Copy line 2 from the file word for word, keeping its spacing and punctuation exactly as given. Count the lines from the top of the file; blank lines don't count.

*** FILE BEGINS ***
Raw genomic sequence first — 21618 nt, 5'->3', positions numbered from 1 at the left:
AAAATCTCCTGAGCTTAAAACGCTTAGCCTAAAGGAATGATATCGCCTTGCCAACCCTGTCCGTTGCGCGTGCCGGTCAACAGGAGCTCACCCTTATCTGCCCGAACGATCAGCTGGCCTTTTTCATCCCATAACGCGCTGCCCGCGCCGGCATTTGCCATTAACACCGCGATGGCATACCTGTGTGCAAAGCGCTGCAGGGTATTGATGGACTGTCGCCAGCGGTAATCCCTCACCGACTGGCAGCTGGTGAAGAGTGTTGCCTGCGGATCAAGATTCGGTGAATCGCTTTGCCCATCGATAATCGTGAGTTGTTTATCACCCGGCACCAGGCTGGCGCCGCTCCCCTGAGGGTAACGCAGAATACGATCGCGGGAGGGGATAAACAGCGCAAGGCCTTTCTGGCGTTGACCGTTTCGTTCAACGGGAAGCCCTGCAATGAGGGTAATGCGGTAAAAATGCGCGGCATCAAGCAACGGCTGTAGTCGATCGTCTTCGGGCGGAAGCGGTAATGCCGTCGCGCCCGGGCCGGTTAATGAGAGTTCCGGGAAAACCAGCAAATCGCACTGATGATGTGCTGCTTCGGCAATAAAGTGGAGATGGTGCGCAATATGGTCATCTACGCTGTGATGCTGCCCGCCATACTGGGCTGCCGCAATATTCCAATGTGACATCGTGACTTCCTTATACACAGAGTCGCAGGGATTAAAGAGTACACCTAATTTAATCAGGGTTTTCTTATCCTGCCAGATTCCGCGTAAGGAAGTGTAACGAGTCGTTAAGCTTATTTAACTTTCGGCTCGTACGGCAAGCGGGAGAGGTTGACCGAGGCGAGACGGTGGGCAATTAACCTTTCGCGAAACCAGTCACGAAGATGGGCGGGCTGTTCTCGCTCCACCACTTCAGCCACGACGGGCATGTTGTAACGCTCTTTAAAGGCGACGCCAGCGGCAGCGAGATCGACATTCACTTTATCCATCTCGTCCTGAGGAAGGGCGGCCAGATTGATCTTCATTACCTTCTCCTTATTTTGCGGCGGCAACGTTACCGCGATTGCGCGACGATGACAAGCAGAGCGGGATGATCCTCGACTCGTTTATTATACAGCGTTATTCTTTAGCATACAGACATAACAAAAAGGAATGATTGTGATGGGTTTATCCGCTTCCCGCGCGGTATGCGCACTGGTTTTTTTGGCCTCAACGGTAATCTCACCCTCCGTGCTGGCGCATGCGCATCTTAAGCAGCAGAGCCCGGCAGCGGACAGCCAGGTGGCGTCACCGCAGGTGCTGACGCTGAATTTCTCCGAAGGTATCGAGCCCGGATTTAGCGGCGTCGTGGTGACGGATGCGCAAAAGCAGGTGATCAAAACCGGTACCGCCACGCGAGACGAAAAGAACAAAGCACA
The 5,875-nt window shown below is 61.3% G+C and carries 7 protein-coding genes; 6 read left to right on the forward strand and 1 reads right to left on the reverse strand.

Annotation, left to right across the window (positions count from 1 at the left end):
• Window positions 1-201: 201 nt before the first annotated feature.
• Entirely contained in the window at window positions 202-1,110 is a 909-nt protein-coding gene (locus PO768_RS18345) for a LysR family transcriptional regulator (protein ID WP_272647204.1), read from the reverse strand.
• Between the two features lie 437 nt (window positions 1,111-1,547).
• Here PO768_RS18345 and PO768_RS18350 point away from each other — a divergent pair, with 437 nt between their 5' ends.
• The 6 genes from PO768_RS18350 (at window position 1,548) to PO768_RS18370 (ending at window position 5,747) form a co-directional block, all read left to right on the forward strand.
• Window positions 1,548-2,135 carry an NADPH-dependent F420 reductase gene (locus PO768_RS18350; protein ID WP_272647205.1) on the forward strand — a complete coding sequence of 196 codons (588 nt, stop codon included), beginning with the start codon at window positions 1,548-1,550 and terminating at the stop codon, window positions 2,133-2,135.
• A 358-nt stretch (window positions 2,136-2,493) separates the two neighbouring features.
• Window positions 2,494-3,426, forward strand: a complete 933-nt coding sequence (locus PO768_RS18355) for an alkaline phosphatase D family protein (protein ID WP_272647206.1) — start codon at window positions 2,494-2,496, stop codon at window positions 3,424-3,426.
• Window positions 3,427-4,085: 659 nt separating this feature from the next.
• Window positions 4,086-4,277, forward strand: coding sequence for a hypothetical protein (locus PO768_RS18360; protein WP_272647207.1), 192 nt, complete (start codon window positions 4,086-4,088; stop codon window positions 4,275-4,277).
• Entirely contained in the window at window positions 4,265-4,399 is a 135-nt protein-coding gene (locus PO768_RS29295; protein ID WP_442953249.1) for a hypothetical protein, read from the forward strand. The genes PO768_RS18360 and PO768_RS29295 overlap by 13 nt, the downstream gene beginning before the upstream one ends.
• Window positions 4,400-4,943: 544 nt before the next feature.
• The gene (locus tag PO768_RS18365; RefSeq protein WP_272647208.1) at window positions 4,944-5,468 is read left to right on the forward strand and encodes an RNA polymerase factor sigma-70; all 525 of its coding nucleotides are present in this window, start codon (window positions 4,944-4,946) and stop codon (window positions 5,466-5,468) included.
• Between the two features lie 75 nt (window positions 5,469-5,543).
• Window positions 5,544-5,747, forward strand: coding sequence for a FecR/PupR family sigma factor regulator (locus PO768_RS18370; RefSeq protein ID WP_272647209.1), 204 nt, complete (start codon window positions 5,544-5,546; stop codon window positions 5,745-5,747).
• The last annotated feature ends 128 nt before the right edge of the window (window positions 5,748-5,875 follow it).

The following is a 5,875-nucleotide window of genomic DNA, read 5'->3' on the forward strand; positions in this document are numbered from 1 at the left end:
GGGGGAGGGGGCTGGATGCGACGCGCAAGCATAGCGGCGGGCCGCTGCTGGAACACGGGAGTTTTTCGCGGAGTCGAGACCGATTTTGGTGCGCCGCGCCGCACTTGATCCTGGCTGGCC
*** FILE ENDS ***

AAAATCTCCTGAGCTTAAAACGCTTAGCCTAAAGGAATGATATCGCCTTGCCAACCCTGTCCGTTGCGCGTGCCGGTCAACAGGAGCTCACCCTTATCTGCCCGAACGATCAGCTGGCCTTTTTCATCCCATAACGCGCTGCCCGCGCCGGCATTTGCCATTAACACCGCGATGGCATACCTGTGTGCAAAGCGCTGCAGGGTATTGATGGACTGTCGCCAGCGGTAATCCCTCACCGACTGGCAGCTGGTGAAGAGTGTTGCCTGCGGATCAAGATTCGGTGAATCGCTTTGCCCATCGATAATCGTGAGTTGTTTATCACCCGGCACCAGGCTGGCGCCGCTCCCCTGAGGGTAACGCAGAATACGATCGCGGGAGGGGATAAACAGCGCAAGGCCTTTCTGGCGTTGACCGTTTCGTTCAACGGGAAGCCCTGCAATGAGGGTAATGCGGTAAAAATGCGCGGCATCAAGCAACGGCTGTAGTCGATCGTCTTCGGGCGGAAGCGGTAATGCCGTCGCGCCCGGGCCGGTTAATGAGAGTTCCGGGAAAACCAGCAAATCGCACTGATGATGTGCTGCTTCGGCAATAAAGTGGAGATGGTGCGCAATATGGTCATCTACGCTGTGATGCTGCCCGCCATACTGGGCTGCCGCAATATTCCAATGTGACATCGTGACTTCCTTATACACAGAGTCGCAGGGATTAAAGAGTACACCTAATTTAATCAGGGTTTTCTTATCCTGCCAGATTCCGCGTAAGGAAGTGTAACGAGTCGTTAAGCTTATTTAACTTTCGGCTCGTACGGCAAGCGGGAGAGGTTGACCGAGGCGAGACGGTGGGCAATTAACCTTTCGCGAAACCAGTCACGAAGATGGGCGGGCTGTTCTCGCTCCACCACTTCAGCCACGACGGGCATGTTGTAACGCTCTTTAAAGGCGACGCCAGCGGCAGCGAGATCGACATTCACTTTATCCATCTCGTCCTGAGGAAGGGCGGCCAGATTGATCTTCATTACCTTCTCCTTATTTTGCGGCGGCAACGTTACCGCGATTGCGCGACGATGACAAGCAGAGCGGGATGATCCTCGACTCGTTTATTATACAGCGTTATTCTTTAGCATACAGACATAACAAAAAGGAATGATTGTGATGGGTTTATCCGCTTCCCGCGCGGTATGCGCACTGGTTTTTTTGGCCTCAACGGTAATCTCACCCTCCGTGCTGGCGCATGCGCATCTTAAGCAGCAGAGCCCGGCAGCGGACAGCCAGGTGGCGTCACCGCAGGTGCTGACGCTGAATTTCTCCGAAGGTATCGAGCCCGGATTTAGCGGCGTCGTGGTGACGGATGCGCAAAAGCAGGTGATCAAAACCGGTACCGCCACGCGAGACGAAAAGAACAAAGCACA